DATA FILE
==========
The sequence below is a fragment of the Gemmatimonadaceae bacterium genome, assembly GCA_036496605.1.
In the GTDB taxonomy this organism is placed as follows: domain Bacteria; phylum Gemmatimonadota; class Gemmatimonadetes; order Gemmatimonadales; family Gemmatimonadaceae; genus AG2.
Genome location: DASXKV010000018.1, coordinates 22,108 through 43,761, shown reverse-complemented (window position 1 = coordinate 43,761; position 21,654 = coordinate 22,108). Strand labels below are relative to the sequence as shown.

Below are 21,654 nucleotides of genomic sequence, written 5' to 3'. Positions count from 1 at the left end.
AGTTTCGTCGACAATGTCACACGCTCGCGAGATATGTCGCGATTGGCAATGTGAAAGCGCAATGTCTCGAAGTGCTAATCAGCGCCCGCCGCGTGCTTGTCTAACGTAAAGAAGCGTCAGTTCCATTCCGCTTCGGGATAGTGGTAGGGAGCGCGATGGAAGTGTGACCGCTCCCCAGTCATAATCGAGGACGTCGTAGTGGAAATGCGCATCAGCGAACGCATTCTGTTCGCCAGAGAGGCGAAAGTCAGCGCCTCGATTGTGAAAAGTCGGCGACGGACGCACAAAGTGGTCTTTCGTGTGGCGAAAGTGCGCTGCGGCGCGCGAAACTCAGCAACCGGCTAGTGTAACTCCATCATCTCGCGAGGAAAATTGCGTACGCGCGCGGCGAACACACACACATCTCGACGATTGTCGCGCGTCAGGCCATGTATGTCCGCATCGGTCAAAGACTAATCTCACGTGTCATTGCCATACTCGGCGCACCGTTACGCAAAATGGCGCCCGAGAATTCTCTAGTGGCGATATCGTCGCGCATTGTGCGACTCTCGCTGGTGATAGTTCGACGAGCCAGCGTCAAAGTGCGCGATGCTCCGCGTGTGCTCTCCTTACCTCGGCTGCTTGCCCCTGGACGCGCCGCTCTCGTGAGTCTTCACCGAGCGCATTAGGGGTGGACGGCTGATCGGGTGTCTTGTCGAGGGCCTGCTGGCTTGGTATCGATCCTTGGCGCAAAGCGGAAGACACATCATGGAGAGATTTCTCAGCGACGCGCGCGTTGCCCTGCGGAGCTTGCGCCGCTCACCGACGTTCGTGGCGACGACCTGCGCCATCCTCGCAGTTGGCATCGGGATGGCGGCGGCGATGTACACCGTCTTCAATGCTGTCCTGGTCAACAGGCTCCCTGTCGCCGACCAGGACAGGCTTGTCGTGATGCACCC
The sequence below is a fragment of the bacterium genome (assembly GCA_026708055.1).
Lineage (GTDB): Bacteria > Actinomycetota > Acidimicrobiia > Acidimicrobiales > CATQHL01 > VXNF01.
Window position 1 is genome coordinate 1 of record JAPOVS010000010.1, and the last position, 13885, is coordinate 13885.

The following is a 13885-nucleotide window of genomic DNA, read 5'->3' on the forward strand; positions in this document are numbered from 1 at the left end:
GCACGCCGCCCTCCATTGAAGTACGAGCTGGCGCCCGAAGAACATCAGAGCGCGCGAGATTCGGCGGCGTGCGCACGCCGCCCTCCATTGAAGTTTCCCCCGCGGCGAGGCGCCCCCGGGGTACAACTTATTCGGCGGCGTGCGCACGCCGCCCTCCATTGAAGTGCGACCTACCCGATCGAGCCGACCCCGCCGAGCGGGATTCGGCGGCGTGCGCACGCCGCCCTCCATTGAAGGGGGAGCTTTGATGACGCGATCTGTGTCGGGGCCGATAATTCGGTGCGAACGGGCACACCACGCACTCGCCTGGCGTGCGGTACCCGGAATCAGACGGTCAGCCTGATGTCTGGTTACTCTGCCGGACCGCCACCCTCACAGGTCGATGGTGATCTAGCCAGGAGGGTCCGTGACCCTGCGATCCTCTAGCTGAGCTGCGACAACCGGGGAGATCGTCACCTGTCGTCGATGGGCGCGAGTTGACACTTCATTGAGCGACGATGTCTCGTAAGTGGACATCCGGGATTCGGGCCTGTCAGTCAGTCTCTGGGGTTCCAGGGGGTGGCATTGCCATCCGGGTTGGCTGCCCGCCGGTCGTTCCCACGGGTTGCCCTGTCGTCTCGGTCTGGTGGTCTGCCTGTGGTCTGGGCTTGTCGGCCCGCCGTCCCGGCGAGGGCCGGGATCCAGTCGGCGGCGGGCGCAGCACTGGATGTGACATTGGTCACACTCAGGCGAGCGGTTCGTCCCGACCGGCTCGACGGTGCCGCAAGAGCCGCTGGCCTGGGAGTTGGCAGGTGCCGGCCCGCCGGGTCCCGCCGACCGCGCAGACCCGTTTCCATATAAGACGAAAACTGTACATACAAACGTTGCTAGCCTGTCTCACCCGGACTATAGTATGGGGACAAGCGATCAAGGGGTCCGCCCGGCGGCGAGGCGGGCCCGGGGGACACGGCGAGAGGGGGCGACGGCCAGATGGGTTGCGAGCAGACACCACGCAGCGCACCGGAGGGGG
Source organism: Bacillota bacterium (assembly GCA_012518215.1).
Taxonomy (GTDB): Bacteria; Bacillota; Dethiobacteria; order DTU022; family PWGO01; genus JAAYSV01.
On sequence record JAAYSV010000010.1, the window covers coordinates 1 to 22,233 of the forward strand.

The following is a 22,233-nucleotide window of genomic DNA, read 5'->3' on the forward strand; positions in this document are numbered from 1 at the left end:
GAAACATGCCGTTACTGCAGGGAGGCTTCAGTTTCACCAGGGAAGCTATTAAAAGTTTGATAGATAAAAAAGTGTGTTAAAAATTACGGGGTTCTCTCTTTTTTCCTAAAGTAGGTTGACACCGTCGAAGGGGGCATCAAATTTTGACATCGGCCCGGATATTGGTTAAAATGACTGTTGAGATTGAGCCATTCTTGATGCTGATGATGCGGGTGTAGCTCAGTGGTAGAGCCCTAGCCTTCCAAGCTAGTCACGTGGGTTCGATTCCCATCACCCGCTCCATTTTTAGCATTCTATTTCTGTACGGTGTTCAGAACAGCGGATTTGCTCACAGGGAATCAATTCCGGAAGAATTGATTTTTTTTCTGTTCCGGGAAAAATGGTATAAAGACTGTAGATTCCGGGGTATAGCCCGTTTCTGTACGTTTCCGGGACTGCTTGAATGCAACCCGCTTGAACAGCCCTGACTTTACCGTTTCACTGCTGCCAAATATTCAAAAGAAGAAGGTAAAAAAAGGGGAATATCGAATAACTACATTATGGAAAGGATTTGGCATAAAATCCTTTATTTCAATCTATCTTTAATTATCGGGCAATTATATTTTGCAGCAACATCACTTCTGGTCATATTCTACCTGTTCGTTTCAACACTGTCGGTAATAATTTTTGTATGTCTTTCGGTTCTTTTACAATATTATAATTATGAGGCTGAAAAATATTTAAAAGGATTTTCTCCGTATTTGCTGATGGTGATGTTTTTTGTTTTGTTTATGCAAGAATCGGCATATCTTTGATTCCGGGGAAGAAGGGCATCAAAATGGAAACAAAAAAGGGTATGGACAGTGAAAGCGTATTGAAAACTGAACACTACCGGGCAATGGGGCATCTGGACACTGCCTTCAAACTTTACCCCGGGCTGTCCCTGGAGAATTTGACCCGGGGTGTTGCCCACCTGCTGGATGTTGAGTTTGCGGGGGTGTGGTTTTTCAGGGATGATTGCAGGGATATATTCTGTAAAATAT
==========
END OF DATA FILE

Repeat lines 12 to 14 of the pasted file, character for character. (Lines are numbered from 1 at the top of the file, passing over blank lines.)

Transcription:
Taxonomy (GTDB): Bacteria; Bacillota; Dethiobacteria; order DTU022; family PWGO01; genus JAAYSV01.
On sequence record JAAYSV010000010.1, the window covers coordinates 1 to 22,233 of the forward strand.

The following is a 22,233-nucleotide window of genomic DNA, read 5'->3' on the forward strand; positions in this document are numbered from 1 at the left end: